After each person demos, celebrate. Clap and cheer for them. Have fun and get members doing this with you -- you want the person demoing to feel accomplished after they finish.

Demos easily get backlogged, so it's important to keep them moving fast. Each demo should be a minute long -- make an announcement that everyone will need to keep their demos under a minute.

Meeting Templates

As previously mentioned, Hack Club meetings alternate between running workshops and free-form hacking (with demos). From here on out, we'll refer to meetings with workshops as workshop days and meetings with free-form hacking and demos as hack days.

Slideshow Presentations

In addition to the templates for the first and second meetings, we've also created two more templates to help you prepare. We'll refer to these throughout the sections below. One of the presentations is a standard Workshop Day Template, and the other is a standard Hack Day Template. To use the presentations:

  1. Make a copy of the presentation to customize it for your club (to do this, go to File > Make a copy...).
  2. In the first two slides, update the recap (if applicable) and the schedule for what you'll be doing.
  3. Customize the remainder of the slides according to the type of meeting:
    • For Workshop Day:
      • Choose the workshop you'll want to run for this meeting and put its name in the appropriate slide.
      • Add the images corresponding to this workshop. A good tip is to add one or two standard examples of what the workshop will produce, and then one or two examples of what it would look like to expand on the workshop, as inspiration.
      • Include a link at the end of the workshop to workshops.hackclub.com/[WORKSHOP].
    • For Hack Day:
      • Add the images corresponding to the workshop started in the previous Workshop Day, perhaps one standard example and a few examples that take it further.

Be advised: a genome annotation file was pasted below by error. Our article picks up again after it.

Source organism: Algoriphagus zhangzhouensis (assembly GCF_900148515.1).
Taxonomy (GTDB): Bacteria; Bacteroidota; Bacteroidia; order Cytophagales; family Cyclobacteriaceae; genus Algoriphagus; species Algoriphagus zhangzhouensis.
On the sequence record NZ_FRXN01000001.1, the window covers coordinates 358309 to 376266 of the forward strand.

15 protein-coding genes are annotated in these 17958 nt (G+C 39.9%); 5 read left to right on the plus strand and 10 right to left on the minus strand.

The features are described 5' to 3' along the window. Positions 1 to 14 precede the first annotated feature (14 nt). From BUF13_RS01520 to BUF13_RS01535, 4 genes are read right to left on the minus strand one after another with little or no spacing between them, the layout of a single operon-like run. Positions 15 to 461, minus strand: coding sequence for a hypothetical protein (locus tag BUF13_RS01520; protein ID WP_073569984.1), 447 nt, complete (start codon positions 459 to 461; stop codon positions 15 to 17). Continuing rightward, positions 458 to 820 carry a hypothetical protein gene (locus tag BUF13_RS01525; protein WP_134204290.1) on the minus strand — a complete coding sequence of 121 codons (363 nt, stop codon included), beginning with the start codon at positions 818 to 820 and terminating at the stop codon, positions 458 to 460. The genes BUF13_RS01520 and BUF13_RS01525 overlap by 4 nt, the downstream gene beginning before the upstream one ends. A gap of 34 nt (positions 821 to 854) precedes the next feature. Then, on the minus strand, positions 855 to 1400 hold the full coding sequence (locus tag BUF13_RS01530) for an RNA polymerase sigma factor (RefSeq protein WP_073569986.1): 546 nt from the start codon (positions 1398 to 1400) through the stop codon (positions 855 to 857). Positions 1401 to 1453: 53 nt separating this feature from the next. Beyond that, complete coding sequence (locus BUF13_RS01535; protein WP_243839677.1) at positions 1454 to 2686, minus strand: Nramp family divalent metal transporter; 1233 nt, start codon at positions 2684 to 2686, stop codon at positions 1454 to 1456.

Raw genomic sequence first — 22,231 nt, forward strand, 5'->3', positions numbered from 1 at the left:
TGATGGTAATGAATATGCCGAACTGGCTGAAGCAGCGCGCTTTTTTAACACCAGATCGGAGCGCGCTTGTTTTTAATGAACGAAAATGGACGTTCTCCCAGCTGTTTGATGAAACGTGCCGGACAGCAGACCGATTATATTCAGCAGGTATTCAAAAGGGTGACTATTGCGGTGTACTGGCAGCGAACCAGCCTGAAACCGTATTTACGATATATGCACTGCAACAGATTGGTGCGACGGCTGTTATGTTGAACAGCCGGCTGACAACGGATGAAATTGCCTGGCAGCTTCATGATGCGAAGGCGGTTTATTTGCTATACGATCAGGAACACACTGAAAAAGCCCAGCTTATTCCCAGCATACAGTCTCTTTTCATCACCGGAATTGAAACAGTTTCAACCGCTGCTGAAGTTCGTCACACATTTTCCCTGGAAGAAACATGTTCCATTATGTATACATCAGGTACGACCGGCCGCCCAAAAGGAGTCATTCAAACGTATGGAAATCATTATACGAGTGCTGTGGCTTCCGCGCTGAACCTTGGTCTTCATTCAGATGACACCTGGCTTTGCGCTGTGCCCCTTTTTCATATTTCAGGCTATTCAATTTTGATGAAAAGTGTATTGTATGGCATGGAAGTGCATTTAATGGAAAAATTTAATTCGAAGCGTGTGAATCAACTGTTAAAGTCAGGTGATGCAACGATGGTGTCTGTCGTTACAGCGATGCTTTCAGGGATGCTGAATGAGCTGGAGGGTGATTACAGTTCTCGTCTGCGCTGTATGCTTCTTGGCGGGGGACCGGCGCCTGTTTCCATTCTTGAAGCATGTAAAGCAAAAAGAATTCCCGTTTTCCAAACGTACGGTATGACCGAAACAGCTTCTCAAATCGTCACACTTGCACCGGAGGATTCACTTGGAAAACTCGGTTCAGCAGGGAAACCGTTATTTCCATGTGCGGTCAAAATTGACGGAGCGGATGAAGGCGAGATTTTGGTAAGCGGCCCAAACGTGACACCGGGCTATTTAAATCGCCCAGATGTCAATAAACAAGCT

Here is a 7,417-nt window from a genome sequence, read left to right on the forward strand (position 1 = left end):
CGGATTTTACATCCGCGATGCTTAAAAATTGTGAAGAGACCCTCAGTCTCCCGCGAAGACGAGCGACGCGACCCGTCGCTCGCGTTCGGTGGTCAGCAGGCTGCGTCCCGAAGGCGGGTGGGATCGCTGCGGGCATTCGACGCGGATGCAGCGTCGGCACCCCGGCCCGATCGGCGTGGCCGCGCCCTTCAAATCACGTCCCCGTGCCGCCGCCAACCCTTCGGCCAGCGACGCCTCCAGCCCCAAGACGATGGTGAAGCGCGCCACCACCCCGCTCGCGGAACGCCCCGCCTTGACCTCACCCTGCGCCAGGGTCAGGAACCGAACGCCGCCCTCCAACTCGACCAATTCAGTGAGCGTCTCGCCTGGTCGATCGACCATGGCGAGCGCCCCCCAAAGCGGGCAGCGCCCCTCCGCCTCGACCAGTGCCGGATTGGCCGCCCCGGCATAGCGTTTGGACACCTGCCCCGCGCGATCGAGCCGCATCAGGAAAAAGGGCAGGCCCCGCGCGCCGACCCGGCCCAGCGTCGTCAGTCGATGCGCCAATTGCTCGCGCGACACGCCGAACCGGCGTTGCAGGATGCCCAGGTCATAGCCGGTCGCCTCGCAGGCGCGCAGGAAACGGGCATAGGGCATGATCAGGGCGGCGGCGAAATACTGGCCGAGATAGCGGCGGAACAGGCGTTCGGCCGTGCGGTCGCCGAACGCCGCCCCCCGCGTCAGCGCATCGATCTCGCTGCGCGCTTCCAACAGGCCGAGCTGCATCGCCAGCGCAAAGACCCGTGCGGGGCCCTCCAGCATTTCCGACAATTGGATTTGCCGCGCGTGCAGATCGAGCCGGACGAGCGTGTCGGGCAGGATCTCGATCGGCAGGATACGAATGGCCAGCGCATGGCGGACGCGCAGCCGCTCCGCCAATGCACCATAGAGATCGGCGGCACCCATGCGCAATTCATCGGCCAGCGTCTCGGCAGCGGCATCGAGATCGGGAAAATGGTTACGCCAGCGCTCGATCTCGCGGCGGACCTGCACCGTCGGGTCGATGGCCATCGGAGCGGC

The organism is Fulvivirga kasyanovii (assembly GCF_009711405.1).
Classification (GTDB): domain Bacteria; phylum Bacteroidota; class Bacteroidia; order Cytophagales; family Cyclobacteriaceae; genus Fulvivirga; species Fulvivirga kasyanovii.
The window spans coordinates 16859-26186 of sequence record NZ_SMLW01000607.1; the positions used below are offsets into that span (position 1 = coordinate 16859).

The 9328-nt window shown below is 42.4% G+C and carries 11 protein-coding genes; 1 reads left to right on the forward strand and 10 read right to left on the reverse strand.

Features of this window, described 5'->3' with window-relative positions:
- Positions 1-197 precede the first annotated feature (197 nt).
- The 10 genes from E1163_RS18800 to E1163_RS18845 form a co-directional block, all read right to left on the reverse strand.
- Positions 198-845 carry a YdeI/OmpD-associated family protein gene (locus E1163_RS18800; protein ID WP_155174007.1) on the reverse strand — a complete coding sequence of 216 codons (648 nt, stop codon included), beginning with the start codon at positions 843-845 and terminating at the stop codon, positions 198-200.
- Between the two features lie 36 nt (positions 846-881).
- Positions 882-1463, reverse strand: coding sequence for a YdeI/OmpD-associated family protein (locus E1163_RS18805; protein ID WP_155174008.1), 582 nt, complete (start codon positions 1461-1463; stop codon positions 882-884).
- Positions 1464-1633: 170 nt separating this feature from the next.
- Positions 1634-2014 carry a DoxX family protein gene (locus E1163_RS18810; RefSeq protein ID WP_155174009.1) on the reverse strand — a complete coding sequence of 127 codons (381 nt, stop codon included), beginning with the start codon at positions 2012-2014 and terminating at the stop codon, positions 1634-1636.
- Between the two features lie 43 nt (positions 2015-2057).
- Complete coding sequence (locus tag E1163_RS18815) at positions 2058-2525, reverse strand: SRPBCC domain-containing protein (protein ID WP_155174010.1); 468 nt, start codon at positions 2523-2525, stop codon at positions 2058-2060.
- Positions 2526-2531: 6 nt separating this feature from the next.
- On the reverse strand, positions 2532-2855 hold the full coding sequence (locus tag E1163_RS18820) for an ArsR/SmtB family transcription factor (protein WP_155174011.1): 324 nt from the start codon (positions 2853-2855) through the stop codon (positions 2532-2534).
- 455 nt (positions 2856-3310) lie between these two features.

• Choose a workshop for the following week and add a sneak preview to the end of the slideshow.
  4. Double check: make sure you have replaced any text in brackets, like [HIGH_SCHOOL], with the proper information for your club, as well as any sample images, with actual images.
  5. Share your customized presentation with your leadership team and get feedback.
  6. Publish to your club's website.

Workshop Days

Here's our suggested schedule:

  1. Wait for hackers to arrive (5 minutes)
  2. Announcements (5 minutes)
  3. Workshop (45 minutes)
  4. Free-form hacking (30 minutes)
  5. Next meeting reminder (5 minutes)

Click here for our slideshow template for Workshop Days. Make sure to customize it.

Hacker Arrival

Put on a playlist and have the first slide on the projector to let people know they're in the right place.

Making Announcements

As in the second meeting, announcements are your opportunity to share updates about the club, talk about upcoming events, and let your members know what they'll be doing in this meeting.

Start with the following for this meeting's announcements:

  1. Introduce the new workshop for this meeting.
  2. Show examples (edit these into the slideshow) of what other people have built from the workshop
  3. Say that after the workshop, the club will transition into free-form hacking and everyone will demo at the end of the next meeting, just like the first two meetings

There's a slide with a template schedule that you should show during announcements.

Workshop

This'll be just like how you ran the first website workshop, except for the current workshop you're on. Click here for our suggested workshop order (and click here for a link to the first workshop guidelines).

Hacking

After hackers finish the workshop, they're going to transition into free-form hacking to continue building upon what they have from the workshop. During this time, the most important thing for you to do is create an environment where people are comfortable asking for help.

When people do have questions, be eager to help them out. You want to set the example that asking for help is a good thing. It's also a good idea to turn the music back on (not too loud, people should feel comfortable talking).

Next Meeting Reminder

Five minutes before the meeting is over, get everyone's attention to remind them about the next meeting. Say when and where it'll be and that everyone will be finishing up what they worked on today and demoing at the end of the meeting.